Days after the MLB moved it’s All-Star game from Atlanta, Stacy Abrams is urging caution. In a Sunday op-ed, the voting-rights champion who helped flip Georgia blue in 2020 criticized Georgia’s restrictive voting laws again. Yet, she shied away from suggesting a formal statewide boycott.
While Ms. Abrams noted the effectiveness of a boycott to change policy and eventually laws, she reminded readers that boycotts take time and sustained energy. Although Georgians face a barrage of voter restrictions since the 2020 election, public pressure rather than a formal boycott has brought around support from several major Atlanta corporations.
Delta airlines, whose CEO initially kept silent while Georgia’s voter rights were systematically attacked, recently issued a statement lambasting the new laws. Ed Bastian, who spoke out against claims of voter fraud in the 2020 election, has already earned the ire of Georgia Republicans, who are now threatening a new tax on jet fuel.
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“The entire rationale for these bills was based on a lie: that there was widespread voter fraud in Georgia in the 2020 elections,” wrote Mr. Bastian in a statement condemning Georgia politicians. “This is simply not true. Unfortunately, that excuse is being used in states across the nation that are attempting to pass similar legislation to restrict voting rights.”
In a follow-up interview on Sunday, Mr. Bastian doubled down on his support, despite the threat of airline levies from local Georgia lawmakers in the state Assembly. “This is something that’s more than money. This is about protecting the voices of our people.”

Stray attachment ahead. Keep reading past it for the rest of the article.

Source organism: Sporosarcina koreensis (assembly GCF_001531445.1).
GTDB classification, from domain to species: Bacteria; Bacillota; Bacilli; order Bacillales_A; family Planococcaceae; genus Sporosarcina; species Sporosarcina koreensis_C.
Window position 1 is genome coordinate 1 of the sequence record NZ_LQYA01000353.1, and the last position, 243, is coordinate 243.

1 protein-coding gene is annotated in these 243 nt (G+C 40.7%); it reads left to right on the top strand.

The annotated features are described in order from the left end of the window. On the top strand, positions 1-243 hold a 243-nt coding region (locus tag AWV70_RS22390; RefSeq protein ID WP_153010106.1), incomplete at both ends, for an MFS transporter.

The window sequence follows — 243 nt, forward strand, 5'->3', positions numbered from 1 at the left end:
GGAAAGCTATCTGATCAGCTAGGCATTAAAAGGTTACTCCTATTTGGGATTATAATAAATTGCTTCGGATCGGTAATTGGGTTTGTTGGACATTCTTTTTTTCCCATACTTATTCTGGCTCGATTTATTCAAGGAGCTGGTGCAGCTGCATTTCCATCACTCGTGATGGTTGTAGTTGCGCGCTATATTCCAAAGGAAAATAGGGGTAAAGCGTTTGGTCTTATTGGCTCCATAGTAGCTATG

Other local industry supporters, including Coca-Cola, have also taken the opportunity to speak out for Georgians. Coke CEO James Quincey issued the following statement last week: “We all have a duty to protect everyone’s right to vote, and we will continue to stand up for what is right in Georgia and across the U.S.”
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Georgia lawmakers responded in an open letter insisting on the removal of Coca-Cola products from all state governmental buildings, while simultaneously decrying “cancel culture.”
Stacy Abrams reminded supporters that these publicity campaigns have worked to bring attention to Georgia’s new Jim Crow laws. Additionally, she requested help from industries already located in Georgia. She asked them to support and employ people of Color across the state as Georgians brace to fight for the long-haul.
“I ask you to bring your business to Georgia and, if you’re already here, stay and fight. Stay and vote.”
Meanwhile, Ms. Abrams also left the door open for more direct action in the future. “I have no doubt that voters of color, particularly Black voters, are willing to endure the hardships of boycotts. But I don’t think that’s necessary — yet.”